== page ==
|(Photo credit: Wikipedia)|
Anyway, back to the point. Ashish was complaining about the traffic on floating bridge on Twitter this morning and used a memorable phrase as we chatted about the situation: 'Dubai is bouncing back'. It's not really news as such, the signs are there for all to see. But in black and white, the text sort of hit me.
On the one hand, bouncing back is no bad thing. There's little doubt the UAE has been the best place in the world to be over the past few years - sure, it's been quieter around here, but there has still been opportunity and trade goes on. Modern Dubai was founded on trade and once we'd got rid of the estate agents, it was trade that saw the city through. You forget these things, but compiling blog posts for Fake Plastic Souks The Glory Years took me right back there to 2008 and the overheated Dubai that preceded the GFC.
You couldn't get a school for your kids. You couldn't move in the city, the roads were a constant jam of snarling, honking traffic. The sewage plants were so over-capacity they were digging holes in the desert to store the stuff and tanker drivers were pumping it into storm drains so the sea off Jumeirah was fouled with human sewage and people were getting sick. The power network was straining. You couldn't get into a hospital and the machine that goes ping had a waiting list. Rents were sky-high, Gulf News weighed 1.4Kg - most of which was adverts charging us to dare to dream and live to love - and the city was filled with pop-eyed yahoos getting drunk and boasting how much money they had. Anything that didn't move had a billboard tacked on it. Hotels made up insane lists of demands before taking a booking - including minimum stays and cash up front for event facilities - if you could get one beyond six months in advance. Taxis wouldn't stop for you or wouldn't take the fare if it didn't suit them. If you could find one. There was a constant miasma over the city, a yellow, sulphurous dust cloud you could see as you approached from inland, a great smudge across the horizon. This had become a really unpleasant place to live.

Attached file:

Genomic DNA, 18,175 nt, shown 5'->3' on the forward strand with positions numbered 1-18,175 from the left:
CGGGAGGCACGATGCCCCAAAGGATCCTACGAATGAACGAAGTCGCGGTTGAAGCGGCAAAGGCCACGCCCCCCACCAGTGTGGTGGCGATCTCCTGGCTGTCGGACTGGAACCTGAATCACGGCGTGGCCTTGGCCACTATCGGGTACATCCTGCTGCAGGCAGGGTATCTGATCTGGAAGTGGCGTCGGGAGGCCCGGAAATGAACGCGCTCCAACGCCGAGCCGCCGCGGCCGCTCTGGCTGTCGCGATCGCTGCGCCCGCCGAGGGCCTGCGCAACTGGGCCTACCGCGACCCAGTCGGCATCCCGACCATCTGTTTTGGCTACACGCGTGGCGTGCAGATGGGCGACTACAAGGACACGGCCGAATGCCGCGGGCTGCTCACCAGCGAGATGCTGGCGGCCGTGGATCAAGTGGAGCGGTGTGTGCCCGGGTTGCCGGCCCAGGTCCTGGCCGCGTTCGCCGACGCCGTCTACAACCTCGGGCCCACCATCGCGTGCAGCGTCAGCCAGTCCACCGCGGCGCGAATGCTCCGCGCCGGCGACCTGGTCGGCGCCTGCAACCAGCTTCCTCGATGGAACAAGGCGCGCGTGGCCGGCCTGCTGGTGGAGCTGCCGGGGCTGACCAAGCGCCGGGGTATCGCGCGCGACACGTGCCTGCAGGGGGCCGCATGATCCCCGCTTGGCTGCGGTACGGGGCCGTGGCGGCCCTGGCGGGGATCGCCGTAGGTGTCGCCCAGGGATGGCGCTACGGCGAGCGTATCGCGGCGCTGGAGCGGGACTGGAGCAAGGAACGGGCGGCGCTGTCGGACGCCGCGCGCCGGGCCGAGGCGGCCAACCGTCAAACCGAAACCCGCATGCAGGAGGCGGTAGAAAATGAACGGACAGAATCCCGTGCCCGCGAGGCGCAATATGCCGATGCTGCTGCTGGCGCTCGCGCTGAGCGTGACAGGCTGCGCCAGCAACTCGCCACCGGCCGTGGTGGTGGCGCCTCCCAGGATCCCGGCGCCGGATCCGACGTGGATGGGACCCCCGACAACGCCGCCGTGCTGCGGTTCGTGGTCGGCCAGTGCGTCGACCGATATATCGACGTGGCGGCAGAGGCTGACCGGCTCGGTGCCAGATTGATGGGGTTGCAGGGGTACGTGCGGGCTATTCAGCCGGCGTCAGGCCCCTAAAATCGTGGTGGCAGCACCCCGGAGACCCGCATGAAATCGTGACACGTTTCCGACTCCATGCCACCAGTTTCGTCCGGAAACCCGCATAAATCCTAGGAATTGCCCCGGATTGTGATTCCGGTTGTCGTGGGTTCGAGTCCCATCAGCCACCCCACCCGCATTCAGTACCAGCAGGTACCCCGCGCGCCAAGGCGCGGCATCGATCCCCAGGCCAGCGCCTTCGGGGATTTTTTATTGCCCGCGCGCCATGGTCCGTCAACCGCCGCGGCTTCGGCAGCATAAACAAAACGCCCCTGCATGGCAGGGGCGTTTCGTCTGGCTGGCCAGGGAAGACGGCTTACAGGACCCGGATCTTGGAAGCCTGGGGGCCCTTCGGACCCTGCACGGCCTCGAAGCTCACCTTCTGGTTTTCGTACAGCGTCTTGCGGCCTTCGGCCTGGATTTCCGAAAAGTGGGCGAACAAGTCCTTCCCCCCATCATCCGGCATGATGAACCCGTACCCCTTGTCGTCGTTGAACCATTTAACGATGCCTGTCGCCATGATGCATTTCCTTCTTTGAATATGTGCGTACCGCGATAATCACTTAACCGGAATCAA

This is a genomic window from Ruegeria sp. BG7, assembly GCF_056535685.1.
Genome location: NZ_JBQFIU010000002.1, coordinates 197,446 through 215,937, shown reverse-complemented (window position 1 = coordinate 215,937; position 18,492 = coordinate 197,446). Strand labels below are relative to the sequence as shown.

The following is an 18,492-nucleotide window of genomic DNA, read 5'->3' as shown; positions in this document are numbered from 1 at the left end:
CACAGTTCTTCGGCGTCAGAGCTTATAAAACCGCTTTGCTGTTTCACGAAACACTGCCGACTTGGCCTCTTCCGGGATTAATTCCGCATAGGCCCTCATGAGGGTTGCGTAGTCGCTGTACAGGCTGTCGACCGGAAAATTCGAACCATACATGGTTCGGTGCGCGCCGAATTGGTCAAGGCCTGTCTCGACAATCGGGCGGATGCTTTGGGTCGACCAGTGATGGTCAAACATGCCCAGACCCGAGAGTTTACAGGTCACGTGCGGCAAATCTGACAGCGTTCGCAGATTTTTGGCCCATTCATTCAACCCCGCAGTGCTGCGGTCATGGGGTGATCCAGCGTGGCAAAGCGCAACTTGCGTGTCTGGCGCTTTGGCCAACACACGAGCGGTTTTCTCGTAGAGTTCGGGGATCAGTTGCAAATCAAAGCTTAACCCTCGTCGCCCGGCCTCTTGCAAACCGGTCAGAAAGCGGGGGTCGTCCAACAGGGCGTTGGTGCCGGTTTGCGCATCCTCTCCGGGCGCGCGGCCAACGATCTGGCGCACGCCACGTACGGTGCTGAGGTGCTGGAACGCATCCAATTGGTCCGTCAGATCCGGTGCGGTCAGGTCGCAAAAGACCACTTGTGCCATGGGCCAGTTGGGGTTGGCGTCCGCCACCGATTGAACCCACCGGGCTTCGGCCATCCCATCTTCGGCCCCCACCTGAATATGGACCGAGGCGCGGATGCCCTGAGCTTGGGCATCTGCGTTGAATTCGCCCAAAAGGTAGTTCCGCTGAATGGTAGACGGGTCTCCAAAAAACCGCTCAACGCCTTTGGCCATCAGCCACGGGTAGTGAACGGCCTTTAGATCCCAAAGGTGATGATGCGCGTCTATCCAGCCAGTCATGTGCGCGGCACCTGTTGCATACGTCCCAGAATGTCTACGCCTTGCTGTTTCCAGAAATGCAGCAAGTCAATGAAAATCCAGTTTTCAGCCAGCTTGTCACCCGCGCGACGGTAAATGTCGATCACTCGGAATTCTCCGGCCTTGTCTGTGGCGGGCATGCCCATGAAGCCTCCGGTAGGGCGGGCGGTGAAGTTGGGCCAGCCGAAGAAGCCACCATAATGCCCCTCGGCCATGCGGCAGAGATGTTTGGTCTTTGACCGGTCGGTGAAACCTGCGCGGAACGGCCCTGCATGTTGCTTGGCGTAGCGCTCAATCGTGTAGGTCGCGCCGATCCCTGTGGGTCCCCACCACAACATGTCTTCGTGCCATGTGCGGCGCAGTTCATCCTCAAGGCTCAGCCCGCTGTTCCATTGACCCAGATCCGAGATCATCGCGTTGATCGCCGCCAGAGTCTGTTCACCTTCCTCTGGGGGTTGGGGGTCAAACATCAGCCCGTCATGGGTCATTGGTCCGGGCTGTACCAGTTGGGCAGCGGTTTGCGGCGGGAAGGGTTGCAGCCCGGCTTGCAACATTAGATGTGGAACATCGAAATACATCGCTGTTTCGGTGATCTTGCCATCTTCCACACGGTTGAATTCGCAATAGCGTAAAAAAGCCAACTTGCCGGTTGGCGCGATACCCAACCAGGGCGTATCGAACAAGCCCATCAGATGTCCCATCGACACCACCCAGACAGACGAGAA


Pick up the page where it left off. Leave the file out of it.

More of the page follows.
Now there's no doubt that Dubai's in better shape today, having continued to invest in infrastructure during the lean years. The Al Khail Road's been quietly finished, the new road network around Trade Centre Roundabout's well on the way, Defence Roundabout is an interchange, the metro's up and running and so on. Presumably (hopefully) similar investments in other key infrastructure have been taking place, allowing the city to expand once again but do so in a more prepared and planned way - a more sustainable, manageable growth. Because we've learned the lessons from the boom and bust - particularly from the bust - haven't we? If so, then all well and good. We can Bounce Back all we like.
But if we're talking a return to the excess and insanity of 2008, I fear. I fear for this little city I have come to call home - although it's not home and doesn't mind reminding me of the fact now and then. And the reappearance of daft real estate ads, the talk of 22% price rises and jams on Floating Bridge make me very skittish indeed.
Of course, Gulf News will never be 1.4Kg again. The Internet's seeing to that. So there's no point in using its weight to chart the economy's rise as was possible to chart its fall...